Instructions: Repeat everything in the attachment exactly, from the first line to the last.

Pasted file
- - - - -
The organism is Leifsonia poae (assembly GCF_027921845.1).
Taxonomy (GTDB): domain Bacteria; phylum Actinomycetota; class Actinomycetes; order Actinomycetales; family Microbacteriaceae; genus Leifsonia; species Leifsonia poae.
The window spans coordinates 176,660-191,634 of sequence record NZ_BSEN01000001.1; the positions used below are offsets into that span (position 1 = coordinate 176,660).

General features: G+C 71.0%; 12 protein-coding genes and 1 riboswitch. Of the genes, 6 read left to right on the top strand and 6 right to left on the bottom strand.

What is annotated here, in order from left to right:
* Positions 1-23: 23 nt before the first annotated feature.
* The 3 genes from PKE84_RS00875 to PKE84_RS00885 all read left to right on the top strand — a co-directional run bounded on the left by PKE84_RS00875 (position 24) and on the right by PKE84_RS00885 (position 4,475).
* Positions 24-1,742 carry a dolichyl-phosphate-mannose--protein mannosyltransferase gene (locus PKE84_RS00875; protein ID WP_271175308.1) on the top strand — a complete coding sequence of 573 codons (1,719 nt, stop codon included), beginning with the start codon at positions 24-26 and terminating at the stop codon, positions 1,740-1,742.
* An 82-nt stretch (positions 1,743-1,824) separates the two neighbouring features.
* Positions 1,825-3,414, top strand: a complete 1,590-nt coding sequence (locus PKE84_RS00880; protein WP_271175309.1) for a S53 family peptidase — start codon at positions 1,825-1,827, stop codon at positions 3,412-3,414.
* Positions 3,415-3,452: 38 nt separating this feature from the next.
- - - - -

The organism is Leifsonia poae (assembly GCF_027921845.1).
Taxonomy (GTDB): domain Bacteria; phylum Actinomycetota; class Actinomycetes; order Actinomycetales; family Microbacteriaceae; genus Leifsonia; species Leifsonia poae.
The window spans coordinates 176,660-191,634 of sequence record NZ_BSEN01000001.1; the positions used below are offsets into that span (position 1 = coordinate 176,660).

General features: G+C 71.0%; 12 protein-coding genes and 1 riboswitch. Of the genes, 6 read left to right on the top strand and 6 right to left on the bottom strand.

What is annotated here, in order from left to right:
* Positions 1-23: 23 nt before the first annotated feature.
* The 3 genes from PKE84_RS00875 to PKE84_RS00885 all read left to right on the top strand — a co-directional run bounded on the left by PKE84_RS00875 (position 24) and on the right by PKE84_RS00885 (position 4,475).
* Positions 24-1,742 carry a dolichyl-phosphate-mannose--protein mannosyltransferase gene (locus PKE84_RS00875; protein ID WP_271175308.1) on the top strand — a complete coding sequence of 573 codons (1,719 nt, stop codon included), beginning with the start codon at positions 24-26 and terminating at the stop codon, positions 1,740-1,742.
* An 82-nt stretch (positions 1,743-1,824) separates the two neighbouring features.
* Positions 1,825-3,414, top strand: a complete 1,590-nt coding sequence (locus PKE84_RS00880; protein WP_271175309.1) for a S53 family peptidase — start codon at positions 1,825-1,827, stop codon at positions 3,412-3,414.
* Positions 3,415-3,452: 38 nt separating this feature from the next.